Sunday, November 22, 2015

Search vs Hunt in Websites

I wasted forty minutes at a bank’s website last week. I needed to recharge a prepaid card. At login, there is a choice between the savings account login and prepaid card login. Which way do I go? The bank’s approach is to let the customer find out by trial and error. I tried the prepaid card login and discovered I could not do a recharge there. I found out the customer care number and called them. The support “executive” had no clue either. He told me that at login I should choose the prepaid card option. I told him that is exactly what I had tried, without any use. He told me to hold on and went off to get an answer. This business of consulting someone else took place three times and I had to hold on each time.
The first time he came back with borrowed wisdom, he asked me to log into my savings bank account. I did, and then had a question. Which tab do I select? He suggested that I go to “funds transfer” – a good guess, as I could perhaps transfer some money to my prepaid card as I transfer money to any other card. However, that did not work, so he went off to consult his colleague again. “There is a tab named Cards”, he said, “Click on that!” After bumbling around like this for quite some time, we finally discovered how to recharge the stupid card. He had been kind enough to stay on the line, suffering through all this with me. For the bank, this was not wasted employee time – it was probably free training provided by the customer!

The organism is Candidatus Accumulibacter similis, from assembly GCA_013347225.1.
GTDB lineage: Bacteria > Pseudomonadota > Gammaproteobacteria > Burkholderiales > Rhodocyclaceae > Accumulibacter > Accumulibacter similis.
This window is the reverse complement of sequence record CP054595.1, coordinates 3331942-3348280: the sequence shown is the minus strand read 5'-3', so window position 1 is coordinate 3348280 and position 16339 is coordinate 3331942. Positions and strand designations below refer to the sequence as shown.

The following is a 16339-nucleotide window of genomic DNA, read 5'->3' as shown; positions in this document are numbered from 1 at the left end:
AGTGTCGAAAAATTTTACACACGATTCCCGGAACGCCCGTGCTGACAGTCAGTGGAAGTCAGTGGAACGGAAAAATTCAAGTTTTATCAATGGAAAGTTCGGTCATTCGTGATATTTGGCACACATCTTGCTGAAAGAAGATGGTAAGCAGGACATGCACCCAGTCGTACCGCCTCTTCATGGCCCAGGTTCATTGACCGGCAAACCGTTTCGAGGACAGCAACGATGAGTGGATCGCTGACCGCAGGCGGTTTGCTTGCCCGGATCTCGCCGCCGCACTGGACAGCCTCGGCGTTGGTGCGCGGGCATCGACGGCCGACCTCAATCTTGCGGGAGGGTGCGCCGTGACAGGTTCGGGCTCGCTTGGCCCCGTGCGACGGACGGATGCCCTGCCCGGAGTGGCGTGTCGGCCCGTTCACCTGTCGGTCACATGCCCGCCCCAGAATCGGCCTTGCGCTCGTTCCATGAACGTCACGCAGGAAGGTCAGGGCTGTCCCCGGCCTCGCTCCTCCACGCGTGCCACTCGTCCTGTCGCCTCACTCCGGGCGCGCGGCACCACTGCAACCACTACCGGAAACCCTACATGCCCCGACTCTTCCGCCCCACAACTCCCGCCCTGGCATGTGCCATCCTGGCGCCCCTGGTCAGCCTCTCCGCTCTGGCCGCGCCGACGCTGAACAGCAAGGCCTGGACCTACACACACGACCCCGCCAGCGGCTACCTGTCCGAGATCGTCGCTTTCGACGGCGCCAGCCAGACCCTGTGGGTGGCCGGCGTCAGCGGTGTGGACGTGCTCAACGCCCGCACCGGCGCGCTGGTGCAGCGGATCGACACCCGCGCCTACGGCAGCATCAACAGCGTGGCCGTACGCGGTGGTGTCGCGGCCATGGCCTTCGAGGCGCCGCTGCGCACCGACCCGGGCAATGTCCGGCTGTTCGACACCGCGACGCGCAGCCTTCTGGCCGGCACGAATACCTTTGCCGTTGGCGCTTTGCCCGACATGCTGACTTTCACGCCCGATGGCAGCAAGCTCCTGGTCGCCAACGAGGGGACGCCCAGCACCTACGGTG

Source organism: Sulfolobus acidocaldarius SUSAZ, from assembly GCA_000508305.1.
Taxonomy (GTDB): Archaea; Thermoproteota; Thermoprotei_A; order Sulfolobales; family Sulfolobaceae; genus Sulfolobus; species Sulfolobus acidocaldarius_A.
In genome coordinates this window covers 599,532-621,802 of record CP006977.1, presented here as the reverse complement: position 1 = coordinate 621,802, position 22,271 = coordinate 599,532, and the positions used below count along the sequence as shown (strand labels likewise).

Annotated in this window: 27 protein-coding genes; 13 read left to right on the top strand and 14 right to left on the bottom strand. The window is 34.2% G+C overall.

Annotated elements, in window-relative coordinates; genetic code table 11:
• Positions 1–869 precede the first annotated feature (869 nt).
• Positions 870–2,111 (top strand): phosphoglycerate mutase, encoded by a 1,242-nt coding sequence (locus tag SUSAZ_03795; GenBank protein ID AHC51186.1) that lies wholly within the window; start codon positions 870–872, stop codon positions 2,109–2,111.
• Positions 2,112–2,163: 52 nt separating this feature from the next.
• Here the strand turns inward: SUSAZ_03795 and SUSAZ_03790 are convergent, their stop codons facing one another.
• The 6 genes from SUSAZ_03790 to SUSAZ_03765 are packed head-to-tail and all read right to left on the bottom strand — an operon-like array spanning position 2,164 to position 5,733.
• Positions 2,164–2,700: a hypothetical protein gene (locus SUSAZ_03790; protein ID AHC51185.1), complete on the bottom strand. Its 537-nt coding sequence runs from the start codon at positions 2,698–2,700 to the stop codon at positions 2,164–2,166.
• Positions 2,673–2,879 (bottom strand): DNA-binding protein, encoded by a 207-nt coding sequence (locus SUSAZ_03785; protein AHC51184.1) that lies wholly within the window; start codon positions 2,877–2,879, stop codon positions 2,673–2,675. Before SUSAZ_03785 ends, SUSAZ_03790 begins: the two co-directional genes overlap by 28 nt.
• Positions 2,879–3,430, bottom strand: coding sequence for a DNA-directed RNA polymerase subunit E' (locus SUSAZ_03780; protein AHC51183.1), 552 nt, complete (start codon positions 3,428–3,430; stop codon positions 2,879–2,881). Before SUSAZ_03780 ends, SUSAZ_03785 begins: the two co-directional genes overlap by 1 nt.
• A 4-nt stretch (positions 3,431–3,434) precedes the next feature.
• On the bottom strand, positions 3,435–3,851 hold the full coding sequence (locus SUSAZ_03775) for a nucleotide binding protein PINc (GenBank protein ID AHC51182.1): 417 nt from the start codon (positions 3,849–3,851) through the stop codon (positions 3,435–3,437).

This raises the question of the point and click model to tell a system what you want. It is very convenient, like a menu in some countries with photographs to guide the tourist who does not share a language with the staff. You find an item you recognize and point it out to the waiter; you get survive another day! This point and click model does not work when you have go through a hierarchical maze of tabs, making selection after selection without any clue till you get to see what you are looking for. In that situation, the “selection by search string” model works far better. For instance, Windows 10 has a slot at the bottom of the desktop labelled “Search the web and Windows”. If you type in “Hide rows in Excel sheet” and it takes you to your search engine, which gets you the answer – it may come from Microsoft websites or from someone else’s. You get a set of possible answers and can examine and select one. A great feature of this is that you are not restricted to a single word to say what you are looking for; many “help systems” force you to work under this restriction. It is like working with one hand strapped to the chair’s armrest! With a multi-word search string, you usually get the answer you are looking for in one shot.

How can a website, say a bank’s website, provide for access through a search string? Can the website let me click “Help” and type any of the search strings I list below as examples?
         Recharge prepaid card
         Register a new beneficiary for interbank funds transfer
         Form for requesting closure of account
         List of bank holidays in Delhi

I do not deny that the graphical user interface (GUI) involving icons, and point and click was a great invention; so is access to a webpage through the use of a multi-word search string. Like a screwdriver and a hammer, they are complementary. One does not replace the other.

HCI: Comment No. 4
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